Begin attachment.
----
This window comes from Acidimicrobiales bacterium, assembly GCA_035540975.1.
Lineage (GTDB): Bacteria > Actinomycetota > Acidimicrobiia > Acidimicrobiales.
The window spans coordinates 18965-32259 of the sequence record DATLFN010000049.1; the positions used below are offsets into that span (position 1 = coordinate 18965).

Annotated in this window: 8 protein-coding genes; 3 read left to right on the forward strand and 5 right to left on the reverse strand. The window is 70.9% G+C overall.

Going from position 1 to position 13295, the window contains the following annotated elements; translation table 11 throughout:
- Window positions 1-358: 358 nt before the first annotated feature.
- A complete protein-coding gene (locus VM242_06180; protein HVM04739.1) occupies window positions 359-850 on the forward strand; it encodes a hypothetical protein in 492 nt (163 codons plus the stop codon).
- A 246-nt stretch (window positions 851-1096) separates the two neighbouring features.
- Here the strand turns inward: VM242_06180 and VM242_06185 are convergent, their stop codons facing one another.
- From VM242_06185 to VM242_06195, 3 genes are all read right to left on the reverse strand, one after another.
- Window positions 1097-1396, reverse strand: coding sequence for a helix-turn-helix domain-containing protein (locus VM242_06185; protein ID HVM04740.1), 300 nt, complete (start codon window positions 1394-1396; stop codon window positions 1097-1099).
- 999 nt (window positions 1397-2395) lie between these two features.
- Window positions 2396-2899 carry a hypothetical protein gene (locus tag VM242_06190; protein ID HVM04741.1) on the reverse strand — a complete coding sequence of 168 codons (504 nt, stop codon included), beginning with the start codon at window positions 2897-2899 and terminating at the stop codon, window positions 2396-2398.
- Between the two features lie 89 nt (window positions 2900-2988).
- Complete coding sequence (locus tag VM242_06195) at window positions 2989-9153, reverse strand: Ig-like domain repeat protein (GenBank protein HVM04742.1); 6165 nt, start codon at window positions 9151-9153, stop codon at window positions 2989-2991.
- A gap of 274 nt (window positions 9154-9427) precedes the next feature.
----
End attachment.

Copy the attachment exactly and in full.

This window comes from Acidimicrobiales bacterium, assembly GCA_035540975.1.
Lineage (GTDB): Bacteria > Actinomycetota > Acidimicrobiia > Acidimicrobiales.
The window spans coordinates 18965-32259 of the sequence record DATLFN010000049.1; the positions used below are offsets into that span (position 1 = coordinate 18965).

Annotated in this window: 8 protein-coding genes; 3 read left to right on the forward strand and 5 right to left on the reverse strand. The window is 70.9% G+C overall.

Going from position 1 to position 13295, the window contains the following annotated elements; translation table 11 throughout:
- Window positions 1-358: 358 nt before the first annotated feature.
- A complete protein-coding gene (locus VM242_06180; protein HVM04739.1) occupies window positions 359-850 on the forward strand; it encodes a hypothetical protein in 492 nt (163 codons plus the stop codon).
- A 246-nt stretch (window positions 851-1096) separates the two neighbouring features.
- Here the strand turns inward: VM242_06180 and VM242_06185 are convergent, their stop codons facing one another.
- From VM242_06185 to VM242_06195, 3 genes are all read right to left on the reverse strand, one after another.
- Window positions 1097-1396, reverse strand: coding sequence for a helix-turn-helix domain-containing protein (locus VM242_06185; protein ID HVM04740.1), 300 nt, complete (start codon window positions 1394-1396; stop codon window positions 1097-1099).
- 999 nt (window positions 1397-2395) lie between these two features.
- Window positions 2396-2899 carry a hypothetical protein gene (locus tag VM242_06190; protein ID HVM04741.1) on the reverse strand — a complete coding sequence of 168 codons (504 nt, stop codon included), beginning with the start codon at window positions 2897-2899 and terminating at the stop codon, window positions 2396-2398.
- Between the two features lie 89 nt (window positions 2900-2988).
- Complete coding sequence (locus tag VM242_06195) at window positions 2989-9153, reverse strand: Ig-like domain repeat protein (GenBank protein HVM04742.1); 6165 nt, start codon at window positions 9151-9153, stop codon at window positions 2989-2991.
- A gap of 274 nt (window positions 9154-9427) precedes the next feature.